We HATE Pink!

Just in case you thought The Assertive Cancer Patient was a pink-hating voice in the wilderness, here are the voices of some of the women who wrote to me asking for “Boycott October” buttons.

“It felt as if people were having a party at my expense, and making money at the door”–Megan

The buttons are almost gone, but I’m ordering more from the Busy Beaver Button Company, so just e-mail me if you want a button or two. Absolutely free. No obligation. And I will not sell your address or use it for any other purpose, I promise. e-mail: [email protected]

My daughter’s husband’s mother died of breast cancer when he was in high school. I never met her and for that I am very sorry. There is a sad hole in the family of the three boys and father that ten years later has yet to begin to heal. …

This pink bs mocks their tragedy. It is outrageous.

My daughter when she was in high school did a bit of research into charities and where their money went. She found that the money raised by the *biggies,* Cancer, Heart and Stroke, etc., most of the money
went to overhead. From then on, my donations have gone to the research group actually doing the work at the particular university.

Otherwise, the money will go to a visible use, ie, there are two hospices for children in my neighbourhood.

I would love two of those buttons. My friend and I are both breast cancer survivors and absolutely hate seeing the mass flow of pink everywhere you turn in October.

Every time you think it’s behind you, this time of year comes around and, bam, it’s in your face again.

I can’t stand any of the organizations that don’t donate 100% of the profits to where they say they are donating!!

I would be happy to wear one of your buttons.

Rose’s father Barry wrote, Someone bought my daughter (fighting metastatic osteosarcoma) an actual pink ribbon. She replied,

“Thanks, I’m still dying, but I’m sure this will help.”

If it’s not too late, I’d love a button. I’m fed up with the Pinking of October and the trendy-ing of women’s fight for our lives.

I learned of the buttons on Young Survival and I’m thinkin’ this is my kinda “awareness.”

Great idea with the buttons. I am 24 and was diagnosed with DCIS in April. Aside from your blog and a few articles, I’ve had a hard time finding any sort of message related to breast cancer that is relevant and empowering for someone my age.

I’m shocked by the number of companies making cosmetics and other products containing carcinogens that have special merchandise for breast cancer awareness month. Would love a button if you still have some.

I would SO love one of the boycott October buttons! I myself have just hit the 4-year mark from a BC diagnosis, and every year when October comes, I find myself getting more and more cynical and angry.

Last year I made a collage on my refrigerator with clippings for ads for as many absurd Pink Ribbon products that I could find. Did you know they have tweezers with Pink Ribbons on them? Of course you did, I’m sure!

Not sure who wrote this one, Jen or Katie
I was diagnosed with breast cancer in November of 2007, so this will be my first vomit-inducing breast cancer awareness month. Can I have a button?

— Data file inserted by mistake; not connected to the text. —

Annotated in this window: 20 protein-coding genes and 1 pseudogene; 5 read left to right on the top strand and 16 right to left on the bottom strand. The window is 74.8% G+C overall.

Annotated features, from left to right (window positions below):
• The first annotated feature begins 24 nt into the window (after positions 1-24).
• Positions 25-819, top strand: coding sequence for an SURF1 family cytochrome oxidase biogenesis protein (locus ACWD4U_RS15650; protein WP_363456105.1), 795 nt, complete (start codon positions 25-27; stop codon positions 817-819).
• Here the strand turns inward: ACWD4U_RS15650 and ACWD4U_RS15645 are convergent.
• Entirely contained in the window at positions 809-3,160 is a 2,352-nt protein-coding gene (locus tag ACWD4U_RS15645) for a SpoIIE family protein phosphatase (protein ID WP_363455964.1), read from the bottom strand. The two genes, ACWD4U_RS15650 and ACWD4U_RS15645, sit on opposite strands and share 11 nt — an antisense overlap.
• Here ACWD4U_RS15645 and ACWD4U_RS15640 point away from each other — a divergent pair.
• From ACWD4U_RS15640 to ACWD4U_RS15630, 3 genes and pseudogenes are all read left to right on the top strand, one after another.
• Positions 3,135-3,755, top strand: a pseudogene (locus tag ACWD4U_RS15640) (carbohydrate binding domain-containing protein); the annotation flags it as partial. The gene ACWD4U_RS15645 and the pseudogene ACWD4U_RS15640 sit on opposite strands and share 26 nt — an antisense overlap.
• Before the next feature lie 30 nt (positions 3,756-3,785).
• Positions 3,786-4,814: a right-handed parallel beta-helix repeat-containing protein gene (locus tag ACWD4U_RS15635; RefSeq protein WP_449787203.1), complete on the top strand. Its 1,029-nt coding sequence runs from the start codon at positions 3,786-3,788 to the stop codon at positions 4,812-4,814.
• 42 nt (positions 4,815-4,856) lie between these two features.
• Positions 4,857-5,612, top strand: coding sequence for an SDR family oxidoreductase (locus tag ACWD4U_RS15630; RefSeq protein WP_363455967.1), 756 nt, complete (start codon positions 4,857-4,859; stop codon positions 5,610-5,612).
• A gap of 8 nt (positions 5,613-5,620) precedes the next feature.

I’ll be spreading the word. I think that it’s so hateful.

Our local grocery store sold those scan coupons and has nearly a whole aisle of pink stuff. Yet their donation was like $100,000. They are a HUGE chain here in Texas. A million would be nothing to them.

And it’s not October yet. Yet many of the breast cancer survivors I know have trouble making ends meet post-treatment. And who has any idea how much the pink chi flattening iron donates from every $99 purchase? It’s crap.

Sign me up for boycotting October! I am a thyroid cancer patient (diagnosed at 27, now 34). I am utterly disgusted by the crass exploitation of breast cancer so that big corps can profit. If drug companies spent more money on research and less on marketing, there would be no need to raise funds at all for breast cancer research.

It galls me that an ugly, painful, limiting disease can be placated by a call for inspiration, love, and hope. Yes, those are important ingredients in dealing with disease but this pink-washing has made people forget that what we are talking about here really is hell.

I am an oncologist and thought this “awareness” stuff was crap even before I had cancer – now it bugs me even more.

I just read an article on Yahoo about your dislike of pink capitalism. I agree that it is awful that retailers sell “pink” in October. I would appreciate it if you would send me a button. I’ll spread the word around here.

I had the misfortune to be diagnosed last October. It was the perfect storm of fear, pain and massive irritation: pink cocktails on an airline flight, pink-jacketed teddy bears on sale at Macy’s, designer pink-ribbon pins, etcetera ad nauseam.

It felt as if people were having a party at my expense, and making money at the door. I will definitely join the boycott.

I was going to walk the Susan J Komen “3 day” walking backwards in a day and a half, wearing black. Nobody else seems to get it. They look at me as though I’m a little unstable.

I personally was exploited by the Pink Cancer Whores. North West Hope and Healing made me their poster child until I caught on that the only people making money off my cancer was them.

They just had an auction and raised $110,000. Their overhead and salaries took about